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Therapeutic Recreation Practice I

Course Code: THRT 2333
Faculty: Child, Family & Community Studies
Credits: 3.0
Semester: Flexible delivery ranging over 3 to 15 weeks
Learning Format: Seminar, Practicum
Typically Offered: TBD. Contact Department Chair for more info.
course overview

The purpose of the practicum is to provide students with an opportunity to begin to understand the values, skills and knowledge required for practice in therapeutic recreation and health promotion services. Students will have the opportunity to integrate theory and philosophy with professional practice. Students will conduct assessments and, in concert with the client, design, implement and evaluate an individual program plan.

Course Content

Professional Skills

  • self awareness and self evaluation skills
  • adherence to agency policies and procedures
  • seeks and accepts feedback
  • safe practice and safety awareness
  • effective communication and working relationships with staff, volunteers and participants
  • personal wellness and appropriate work habits
  • flexibility and organizational skills by responding to the changing needs of the agency

Communication Skills

  • client-centred, age appropriate approach to all interventions
  • conversational leisure interview skills
  • communication skills: principles and practices

Knowledge of Agency

  • agency organizational structure, philosophy, goals
  • recreation department philosophy, purpose, goals, practitioner role
  • application of therapeutic recreation service models
  • recreation health promotion practices evident within the agency
  • major service systems that impact the agency, its clients and families
  • Assessment and Individual Program Planning
  • describes health issues, disabling conditions of the client
  • analyzes the systems: family, community, economic, environmental, political, etc., which may impact upon a client’s health and leisure well-being
  • gathers information including observations,  interviews, case and chart review to identify strengths and needs
  • prepares, with the client, an individual leisure lifestyle program plan

Program Planning and Leadership

  • documents a program using a program protocol
  • observes the program
  • assists in the implementation of the program
  • prepares a session plan based upon the program protocol
  • implements and evaluates the program session.

Methods of Instruction

  • field practice and guidance
  • seminar discussions.

Means of Assessment

This course will conform to Douglas College policy regarding the number and weighting of evaluations. Typical means of evaluation would include a combination of:

  • demonstration of skills
  • self assessment
  • observations by site and college supervisor
  • completion of written assignments
  • participation in seminars
  • midpoint and final evaluation meetings with site supervisor and college supervisor.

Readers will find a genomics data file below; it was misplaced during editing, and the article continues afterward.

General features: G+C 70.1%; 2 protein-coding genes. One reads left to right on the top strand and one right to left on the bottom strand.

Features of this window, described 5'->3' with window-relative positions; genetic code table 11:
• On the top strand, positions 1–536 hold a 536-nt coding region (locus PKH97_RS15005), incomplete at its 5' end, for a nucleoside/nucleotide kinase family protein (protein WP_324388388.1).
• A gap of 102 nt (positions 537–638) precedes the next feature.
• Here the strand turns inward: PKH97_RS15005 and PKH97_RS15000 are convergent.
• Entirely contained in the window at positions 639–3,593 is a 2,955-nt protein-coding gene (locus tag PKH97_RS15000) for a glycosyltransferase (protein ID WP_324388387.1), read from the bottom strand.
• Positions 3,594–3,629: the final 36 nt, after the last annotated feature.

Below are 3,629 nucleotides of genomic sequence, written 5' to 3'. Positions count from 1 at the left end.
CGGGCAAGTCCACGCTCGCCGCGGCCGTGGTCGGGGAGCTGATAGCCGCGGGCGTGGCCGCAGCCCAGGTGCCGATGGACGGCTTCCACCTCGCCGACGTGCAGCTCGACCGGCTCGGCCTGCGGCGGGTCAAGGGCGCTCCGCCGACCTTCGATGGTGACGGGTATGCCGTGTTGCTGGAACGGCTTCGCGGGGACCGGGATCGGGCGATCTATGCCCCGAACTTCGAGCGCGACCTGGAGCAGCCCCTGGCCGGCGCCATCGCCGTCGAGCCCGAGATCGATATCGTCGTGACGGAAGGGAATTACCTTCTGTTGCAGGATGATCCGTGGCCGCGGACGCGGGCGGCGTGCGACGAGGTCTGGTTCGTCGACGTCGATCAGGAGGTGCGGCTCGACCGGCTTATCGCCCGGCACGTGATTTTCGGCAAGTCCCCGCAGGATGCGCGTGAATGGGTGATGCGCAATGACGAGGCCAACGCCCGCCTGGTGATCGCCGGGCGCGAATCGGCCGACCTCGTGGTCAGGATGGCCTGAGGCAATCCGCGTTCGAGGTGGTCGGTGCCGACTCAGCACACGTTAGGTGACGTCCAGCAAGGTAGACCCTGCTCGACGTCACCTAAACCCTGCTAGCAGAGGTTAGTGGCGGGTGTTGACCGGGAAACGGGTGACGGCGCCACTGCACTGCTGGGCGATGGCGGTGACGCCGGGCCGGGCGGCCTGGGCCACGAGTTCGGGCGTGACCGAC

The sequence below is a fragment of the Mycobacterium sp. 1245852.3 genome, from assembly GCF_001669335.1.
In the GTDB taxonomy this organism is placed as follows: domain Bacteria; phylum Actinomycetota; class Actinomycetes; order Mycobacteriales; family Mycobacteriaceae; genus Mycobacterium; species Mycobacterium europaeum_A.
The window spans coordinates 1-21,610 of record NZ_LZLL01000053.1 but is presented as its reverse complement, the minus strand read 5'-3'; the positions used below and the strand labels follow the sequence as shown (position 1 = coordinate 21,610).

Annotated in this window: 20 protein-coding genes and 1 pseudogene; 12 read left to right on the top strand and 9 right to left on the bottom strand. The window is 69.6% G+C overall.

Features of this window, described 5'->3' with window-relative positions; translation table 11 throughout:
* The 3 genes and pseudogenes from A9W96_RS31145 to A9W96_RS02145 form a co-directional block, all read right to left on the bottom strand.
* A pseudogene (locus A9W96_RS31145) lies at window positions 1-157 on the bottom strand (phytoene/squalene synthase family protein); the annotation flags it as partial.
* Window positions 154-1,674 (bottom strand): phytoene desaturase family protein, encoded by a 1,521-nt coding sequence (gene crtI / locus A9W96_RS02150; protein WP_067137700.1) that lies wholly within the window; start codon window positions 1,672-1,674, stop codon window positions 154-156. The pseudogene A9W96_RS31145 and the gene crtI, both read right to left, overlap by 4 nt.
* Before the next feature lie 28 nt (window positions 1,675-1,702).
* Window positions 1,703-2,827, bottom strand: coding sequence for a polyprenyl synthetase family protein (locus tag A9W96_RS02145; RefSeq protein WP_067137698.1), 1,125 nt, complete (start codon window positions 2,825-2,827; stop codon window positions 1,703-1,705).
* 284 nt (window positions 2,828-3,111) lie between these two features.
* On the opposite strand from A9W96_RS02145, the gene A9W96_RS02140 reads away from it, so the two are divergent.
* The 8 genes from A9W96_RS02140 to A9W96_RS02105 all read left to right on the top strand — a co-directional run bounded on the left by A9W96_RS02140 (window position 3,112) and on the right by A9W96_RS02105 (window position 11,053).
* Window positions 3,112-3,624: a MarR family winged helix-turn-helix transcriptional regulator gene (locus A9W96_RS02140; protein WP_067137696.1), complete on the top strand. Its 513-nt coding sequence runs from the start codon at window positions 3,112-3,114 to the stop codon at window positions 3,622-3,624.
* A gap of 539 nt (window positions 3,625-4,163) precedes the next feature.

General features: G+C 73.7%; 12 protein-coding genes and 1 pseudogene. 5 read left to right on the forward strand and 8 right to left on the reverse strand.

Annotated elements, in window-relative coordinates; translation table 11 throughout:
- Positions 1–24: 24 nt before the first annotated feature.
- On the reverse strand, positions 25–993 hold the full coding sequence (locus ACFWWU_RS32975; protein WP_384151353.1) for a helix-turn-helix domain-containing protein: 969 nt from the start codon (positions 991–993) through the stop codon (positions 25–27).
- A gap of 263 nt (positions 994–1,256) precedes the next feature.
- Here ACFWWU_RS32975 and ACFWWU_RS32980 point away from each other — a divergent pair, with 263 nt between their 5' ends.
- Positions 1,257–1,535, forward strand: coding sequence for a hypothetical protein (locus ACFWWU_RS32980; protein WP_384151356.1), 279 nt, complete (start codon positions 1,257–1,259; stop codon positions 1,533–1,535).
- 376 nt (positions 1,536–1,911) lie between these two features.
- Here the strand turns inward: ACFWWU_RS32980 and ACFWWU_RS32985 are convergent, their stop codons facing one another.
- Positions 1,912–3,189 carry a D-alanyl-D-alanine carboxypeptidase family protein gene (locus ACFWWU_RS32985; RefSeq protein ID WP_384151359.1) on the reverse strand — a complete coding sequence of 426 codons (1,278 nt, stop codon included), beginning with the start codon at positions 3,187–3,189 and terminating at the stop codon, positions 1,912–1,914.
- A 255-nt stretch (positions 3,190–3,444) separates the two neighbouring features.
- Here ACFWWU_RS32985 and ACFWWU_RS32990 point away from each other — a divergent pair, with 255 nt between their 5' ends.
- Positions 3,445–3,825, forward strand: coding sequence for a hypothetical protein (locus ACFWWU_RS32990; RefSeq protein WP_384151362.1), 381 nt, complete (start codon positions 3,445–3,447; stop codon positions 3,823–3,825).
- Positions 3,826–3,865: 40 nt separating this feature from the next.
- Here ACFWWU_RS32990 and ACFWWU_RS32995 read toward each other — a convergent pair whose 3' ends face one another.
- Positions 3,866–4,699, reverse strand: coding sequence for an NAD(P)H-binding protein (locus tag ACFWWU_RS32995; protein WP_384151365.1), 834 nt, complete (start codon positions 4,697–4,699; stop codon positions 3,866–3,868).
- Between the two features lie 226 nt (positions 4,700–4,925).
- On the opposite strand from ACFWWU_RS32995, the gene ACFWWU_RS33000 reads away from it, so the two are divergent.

This is a Mastery/Non-Mastery course.

Learning Outcomes

Upon successful completion of this course, the student will be able to:

  1. demonstrate professional skills in the practice of therapeutic recreation
  2. demonstrate knowledge of the agency, its delivery of recreation and health promotion services and its relationship with the major service systems of which it is part
  3. demonstrate effective communication skills
  4. apply systems theory in developing comprehensive leisure related client assessments and individual program plans
  5. develop therapeutic relationships with individuals and groups based upon the values and skills of the profession
  6. write therapeutic recreation and/or health promotion programs using a program protocol.

course prerequisites

THRT 1205 (may be taken concurrently) and THRT 2301 (may be taken concurrently) and THRT 2306 (may be taken concurrently) and THRT 2307 (may be taken concurrently)

curriculum guidelines

Course Guidelines for previous years are viewable by selecting the version desired. If you took this course and do not see a listing for the starting semester/year of the course, consider the previous version as the applicable version.

course schedule and availability
course transferability

Below shows how this course and its credits transfer within the BC transfer system. 

A course is considered university-transferable (UT) if it transfers to at least one of the five research universities in British Columbia: University of British Columbia; University of British Columbia-Okanagan; Simon Fraser University; University of Victoria; and the University of Northern British Columbia.

For more information on transfer visit the BC Transfer Guide and BCCAT websites.


If your course prerequisites indicate that you need an assessment, please see our Assessment page for more information.